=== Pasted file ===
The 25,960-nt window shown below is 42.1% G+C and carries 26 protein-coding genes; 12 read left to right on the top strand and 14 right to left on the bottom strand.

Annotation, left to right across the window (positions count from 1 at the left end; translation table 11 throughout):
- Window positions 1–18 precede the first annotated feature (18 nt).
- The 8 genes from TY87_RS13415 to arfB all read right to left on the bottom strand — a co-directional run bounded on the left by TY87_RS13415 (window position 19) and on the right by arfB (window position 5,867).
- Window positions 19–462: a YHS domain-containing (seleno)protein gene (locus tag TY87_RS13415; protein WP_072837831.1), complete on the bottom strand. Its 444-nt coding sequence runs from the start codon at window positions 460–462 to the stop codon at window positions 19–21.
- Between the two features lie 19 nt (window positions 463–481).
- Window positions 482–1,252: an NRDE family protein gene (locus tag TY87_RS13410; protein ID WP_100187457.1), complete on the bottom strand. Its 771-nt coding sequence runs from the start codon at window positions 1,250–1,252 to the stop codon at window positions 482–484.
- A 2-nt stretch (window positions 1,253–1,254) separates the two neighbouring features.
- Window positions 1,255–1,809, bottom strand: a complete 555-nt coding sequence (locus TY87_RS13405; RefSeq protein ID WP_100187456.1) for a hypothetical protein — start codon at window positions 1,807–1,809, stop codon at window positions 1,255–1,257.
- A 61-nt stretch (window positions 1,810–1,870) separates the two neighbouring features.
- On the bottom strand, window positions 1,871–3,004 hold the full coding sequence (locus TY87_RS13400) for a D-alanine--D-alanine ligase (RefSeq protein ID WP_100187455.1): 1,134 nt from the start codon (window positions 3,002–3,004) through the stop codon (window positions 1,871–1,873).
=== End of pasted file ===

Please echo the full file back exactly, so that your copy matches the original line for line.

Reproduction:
The 25,960-nt window shown below is 42.1% G+C and carries 26 protein-coding genes; 12 read left to right on the top strand and 14 right to left on the bottom strand.

Annotation, left to right across the window (positions count from 1 at the left end; translation table 11 throughout):
- Window positions 1–18 precede the first annotated feature (18 nt).
- The 8 genes from TY87_RS13415 to arfB all read right to left on the bottom strand — a co-directional run bounded on the left by TY87_RS13415 (window position 19) and on the right by arfB (window position 5,867).
- Window positions 19–462: a YHS domain-containing (seleno)protein gene (locus tag TY87_RS13415; protein WP_072837831.1), complete on the bottom strand. Its 444-nt coding sequence runs from the start codon at window positions 460–462 to the stop codon at window positions 19–21.
- Between the two features lie 19 nt (window positions 463–481).
- Window positions 482–1,252: an NRDE family protein gene (locus tag TY87_RS13410; protein ID WP_100187457.1), complete on the bottom strand. Its 771-nt coding sequence runs from the start codon at window positions 1,250–1,252 to the stop codon at window positions 482–484.
- A 2-nt stretch (window positions 1,253–1,254) separates the two neighbouring features.
- Window positions 1,255–1,809, bottom strand: a complete 555-nt coding sequence (locus TY87_RS13405; RefSeq protein ID WP_100187456.1) for a hypothetical protein — start codon at window positions 1,807–1,809, stop codon at window positions 1,255–1,257.
- A 61-nt stretch (window positions 1,810–1,870) separates the two neighbouring features.
- On the bottom strand, window positions 1,871–3,004 hold the full coding sequence (locus TY87_RS13400) for a D-alanine--D-alanine ligase (RefSeq protein ID WP_100187455.1): 1,134 nt from the start codon (window positions 3,002–3,004) through the stop codon (window positions 1,871–1,873).